Fine art these days is rarely either. Go to the sculpture wing of a contemporary museum, and you won’t find a painstakingly chiseled block of marble whose astonishing frozen drapery recalls the brilliance of Bernini. You’ll get a lump of masking tape with the title “Despair III” (1974). If there is painting, don’t expect that the artist could do anything more with a brush than draw Hitler mustaches on pictures torn from fashion magazines. Why? So we can have a conversation about anorexia and fascism, or something. Or explore the connection between cosmetics and nationalism. Modern artists always want to explore connections, although the connection between a lack of a marketable talent and a reliance on arts grants is not high on the list of conversations they’d like to have.
The contemporary museums of the world are stuffed with forgettable truckloads of junk-shop agglomerations and conceptual ciphers, instantly forgotten when a show of spray-painted sex toys or photographs of cast-off prosthetic limbs comes along to start another conversation about exploring. How do you keep it fresh and intriguing? The Aussie paper The Age reviews a new work that raised eyebrows and flared nostrils at the Australian Centre for Contemporary Art:
“The two-hour act saw the six dancers, masked but naked beneath sheer garments, move around a room in the gallery before sitting on transparent stools and performing — only if they were moved to do so — what is usually one of our most private and rarely discussed daily acts.”
Bowel-moving, in other words. Finally, some eliminationist rhetoric the Left can get behind! Mikala Dwyer, the choreographer of the special event, wants us to have a conversation about it all, of course. Will it be about the utter bankruptcy of a culture now facing the end result of the long war against technique, beauty, and transcendence? That would seem to be subject number 1, in need of exploring, but she wants us to talk about subject number 2.
“She hoped ACCA visitors would think and talk about something we have been socialized to consider dirty and shameful, and have historically hidden from view, even though it is perfectly natural.”
“Socialized” means something bad, if you’re wondering. Dull-witted puritanical society-shapers have stifled our glorious natural response to the world by cinching our free spirits into straitjackets of shame and self-loathing. The idea that something that’s perfectly natural is endowed with a Rousseauian halo of virtue is an idiocy surpassed only by her hope that people, having seen her work of art, would then have a conversation about excrement.
You suspect they did just that, but not for the reasons she preferred.
This is the conceit of the artist: Until we are confronted with ballet dancers engaged in a process of elimination that is not an audition, no one thinks or talks about the subject. Dwyer is described as “a highly respected artist with an impressive CV” and a painting prof at the U of Sydney, which adds weight to her university-strength insights on the human condition:
“As she said, this is humanity’s most democratic act: from royalty and supermodels to politicians or the tiniest newborn baby, we all participate in this necessary biological function.”
The same holds true for respiration, but try getting a grant for just standing on stage breathing.
The Australian Center for Contemporary Art, like a toddler who used the little potty correctly for the first time, is awfully proud of itself. Said a spokesperson to The Age:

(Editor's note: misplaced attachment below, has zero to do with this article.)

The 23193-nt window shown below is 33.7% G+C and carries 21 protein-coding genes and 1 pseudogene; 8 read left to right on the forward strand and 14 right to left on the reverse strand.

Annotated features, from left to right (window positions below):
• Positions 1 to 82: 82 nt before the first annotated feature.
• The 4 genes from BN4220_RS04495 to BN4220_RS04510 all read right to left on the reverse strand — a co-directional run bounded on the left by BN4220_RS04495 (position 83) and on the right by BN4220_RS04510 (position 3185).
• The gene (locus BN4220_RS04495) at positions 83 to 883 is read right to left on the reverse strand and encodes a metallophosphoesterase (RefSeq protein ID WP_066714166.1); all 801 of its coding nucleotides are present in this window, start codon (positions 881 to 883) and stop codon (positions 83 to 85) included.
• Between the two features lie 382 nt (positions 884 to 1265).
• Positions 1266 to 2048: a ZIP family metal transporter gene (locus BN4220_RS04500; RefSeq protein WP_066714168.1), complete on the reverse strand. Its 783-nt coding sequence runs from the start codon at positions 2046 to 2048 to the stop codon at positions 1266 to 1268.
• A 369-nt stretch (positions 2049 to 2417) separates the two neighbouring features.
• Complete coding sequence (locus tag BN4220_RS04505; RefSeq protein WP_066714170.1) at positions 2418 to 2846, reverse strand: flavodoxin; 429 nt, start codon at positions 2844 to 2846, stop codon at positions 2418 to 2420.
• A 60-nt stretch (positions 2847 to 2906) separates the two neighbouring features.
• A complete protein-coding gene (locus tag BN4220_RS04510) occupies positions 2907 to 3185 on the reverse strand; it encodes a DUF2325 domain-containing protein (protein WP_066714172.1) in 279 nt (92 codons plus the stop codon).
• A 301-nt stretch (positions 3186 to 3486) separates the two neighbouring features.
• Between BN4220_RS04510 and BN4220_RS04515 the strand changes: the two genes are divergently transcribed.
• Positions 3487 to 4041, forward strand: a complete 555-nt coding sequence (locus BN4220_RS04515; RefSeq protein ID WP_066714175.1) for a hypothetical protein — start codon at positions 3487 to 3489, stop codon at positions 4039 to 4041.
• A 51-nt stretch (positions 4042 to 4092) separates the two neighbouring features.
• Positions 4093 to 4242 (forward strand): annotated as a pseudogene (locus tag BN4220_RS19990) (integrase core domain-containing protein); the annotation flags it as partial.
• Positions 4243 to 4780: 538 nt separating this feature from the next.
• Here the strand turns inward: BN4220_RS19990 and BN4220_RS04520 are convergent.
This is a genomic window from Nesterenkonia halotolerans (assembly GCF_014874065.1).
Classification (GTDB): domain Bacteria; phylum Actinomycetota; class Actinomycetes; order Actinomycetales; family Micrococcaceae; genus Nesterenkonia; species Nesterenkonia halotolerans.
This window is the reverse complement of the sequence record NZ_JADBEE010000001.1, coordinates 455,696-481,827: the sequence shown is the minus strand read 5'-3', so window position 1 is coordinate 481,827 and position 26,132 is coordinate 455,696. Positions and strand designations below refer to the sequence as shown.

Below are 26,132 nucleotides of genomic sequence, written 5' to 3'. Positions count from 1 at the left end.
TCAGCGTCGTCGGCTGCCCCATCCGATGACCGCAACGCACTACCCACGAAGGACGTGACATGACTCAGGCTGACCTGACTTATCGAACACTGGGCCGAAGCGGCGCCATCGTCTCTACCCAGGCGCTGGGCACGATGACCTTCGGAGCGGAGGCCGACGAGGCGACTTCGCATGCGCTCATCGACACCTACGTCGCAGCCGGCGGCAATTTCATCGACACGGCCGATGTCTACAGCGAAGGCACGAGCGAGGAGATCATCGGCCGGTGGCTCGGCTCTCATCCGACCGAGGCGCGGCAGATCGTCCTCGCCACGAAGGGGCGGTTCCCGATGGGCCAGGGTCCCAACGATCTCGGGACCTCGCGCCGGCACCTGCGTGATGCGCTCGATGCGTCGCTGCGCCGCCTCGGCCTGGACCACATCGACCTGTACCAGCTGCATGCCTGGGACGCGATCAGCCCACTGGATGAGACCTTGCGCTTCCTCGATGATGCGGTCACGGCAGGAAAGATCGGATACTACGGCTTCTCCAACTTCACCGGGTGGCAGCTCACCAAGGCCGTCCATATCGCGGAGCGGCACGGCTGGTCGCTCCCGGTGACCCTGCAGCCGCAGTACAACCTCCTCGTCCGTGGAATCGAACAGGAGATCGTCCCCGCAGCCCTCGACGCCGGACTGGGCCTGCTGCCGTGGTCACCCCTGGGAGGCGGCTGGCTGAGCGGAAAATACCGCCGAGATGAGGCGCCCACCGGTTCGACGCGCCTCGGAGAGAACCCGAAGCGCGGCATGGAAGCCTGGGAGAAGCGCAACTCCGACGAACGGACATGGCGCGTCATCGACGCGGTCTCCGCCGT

“We evaluated it as a key and bold move in her practice, one that links to a long artistic legacy looking at alchemical transformation and magical performance. The work, while challenging taboos, never becomes sensational or gratuitous. It’s wonderful, powerful work.”
If it’s a magical performance to anyone, then there are a wide variety of fiber-packed cereals on the market, and as far as alchemy goes, the old philosophers were trying to turn lead into gold. This is defining alchemy down.
The Age’s review also had a sidebar called “Excrement and the arts”; it included the time that an inflatable sculpture of canine leavings slipped the surly bonds of earth, floated away, and struck a power line. To which the artist no doubt thought: Top that, Michelangelo.
This is the culture of the West’s artistic intellectuals. It’s everywhere. Last summer at the Walker, I saw an exhibit on modern art after the pivotal year of 1989. The Berlin Wall fell, Tiananmen Square happened, but most important, the NEA “was under a sustained assault,” as the catalogue put it, and that’s really hitting artists where they live. One of the works on display was a series of boxes with writing on the side, with a plaque to help you out: “Minimalism’s Evil Orthodoxy Monoculture’s Totalitarian Esthetic” was the name.
Well, of all the truly evil orthodoxies afoot in the world, Minimalism probably ranks low. When car bombers start using firecracker-packed Cooper Minis on behalf of their “Less Is More” ideology, we can talk. When artists are shot on orders of a commissar purging everyone who’s using the wrong shade of yellow, then our Monoculture might be Totalitarian. The title told you the art work was art about theories of art, a symbol of an exhausted, narcissistic culture whose collective head has been thrust so deeply into its fundamental inanity that a performance of defecating dancers is the most logical result.
Of course the Australian museum is taxpayer funded! Don’t tell Harry Reid, or he’ll insist the NEA fund performances of the campfire scene from Blazing Saddles. It certainly challenges taboos, and starts conversations. And if that’s not Cowboy Poetry, nothing is.
– Mr. Lileks blogs at www.lileks.com.